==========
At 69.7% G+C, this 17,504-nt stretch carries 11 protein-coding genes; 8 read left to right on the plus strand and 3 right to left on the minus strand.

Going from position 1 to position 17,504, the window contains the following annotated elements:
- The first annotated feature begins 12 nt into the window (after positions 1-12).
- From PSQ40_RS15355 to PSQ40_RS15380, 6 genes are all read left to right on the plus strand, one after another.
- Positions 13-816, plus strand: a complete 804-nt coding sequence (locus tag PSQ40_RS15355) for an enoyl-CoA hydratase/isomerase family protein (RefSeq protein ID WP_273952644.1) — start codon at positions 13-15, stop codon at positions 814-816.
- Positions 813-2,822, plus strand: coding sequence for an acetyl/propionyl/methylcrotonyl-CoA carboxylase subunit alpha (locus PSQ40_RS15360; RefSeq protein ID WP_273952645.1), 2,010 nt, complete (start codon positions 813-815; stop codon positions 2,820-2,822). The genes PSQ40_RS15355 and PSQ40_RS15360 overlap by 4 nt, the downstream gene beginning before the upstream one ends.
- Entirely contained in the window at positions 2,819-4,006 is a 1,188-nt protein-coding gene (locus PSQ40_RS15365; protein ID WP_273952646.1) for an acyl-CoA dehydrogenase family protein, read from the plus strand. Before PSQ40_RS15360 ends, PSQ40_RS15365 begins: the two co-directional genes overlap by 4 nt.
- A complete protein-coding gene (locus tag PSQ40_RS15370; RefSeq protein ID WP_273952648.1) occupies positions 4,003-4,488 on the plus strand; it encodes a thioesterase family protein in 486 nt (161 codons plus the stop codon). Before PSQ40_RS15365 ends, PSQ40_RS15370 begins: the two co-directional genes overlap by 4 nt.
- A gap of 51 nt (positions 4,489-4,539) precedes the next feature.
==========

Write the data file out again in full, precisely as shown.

At 69.7% G+C, this 17,504-nt stretch carries 11 protein-coding genes; 8 read left to right on the plus strand and 3 right to left on the minus strand.

Going from position 1 to position 17,504, the window contains the following annotated elements:
- The first annotated feature begins 12 nt into the window (after positions 1-12).
- From PSQ40_RS15355 to PSQ40_RS15380, 6 genes are all read left to right on the plus strand, one after another.
- Positions 13-816, plus strand: a complete 804-nt coding sequence (locus tag PSQ40_RS15355) for an enoyl-CoA hydratase/isomerase family protein (RefSeq protein ID WP_273952644.1) — start codon at positions 13-15, stop codon at positions 814-816.
- Positions 813-2,822, plus strand: coding sequence for an acetyl/propionyl/methylcrotonyl-CoA carboxylase subunit alpha (locus PSQ40_RS15360; RefSeq protein ID WP_273952645.1), 2,010 nt, complete (start codon positions 813-815; stop codon positions 2,820-2,822). The genes PSQ40_RS15355 and PSQ40_RS15360 overlap by 4 nt, the downstream gene beginning before the upstream one ends.
- Entirely contained in the window at positions 2,819-4,006 is a 1,188-nt protein-coding gene (locus PSQ40_RS15365; protein ID WP_273952646.1) for an acyl-CoA dehydrogenase family protein, read from the plus strand. Before PSQ40_RS15360 ends, PSQ40_RS15365 begins: the two co-directional genes overlap by 4 nt.
- A complete protein-coding gene (locus tag PSQ40_RS15370; RefSeq protein ID WP_273952648.1) occupies positions 4,003-4,488 on the plus strand; it encodes a thioesterase family protein in 486 nt (161 codons plus the stop codon). Before PSQ40_RS15365 ends, PSQ40_RS15370 begins: the two co-directional genes overlap by 4 nt.
- A gap of 51 nt (positions 4,489-4,539) precedes the next feature.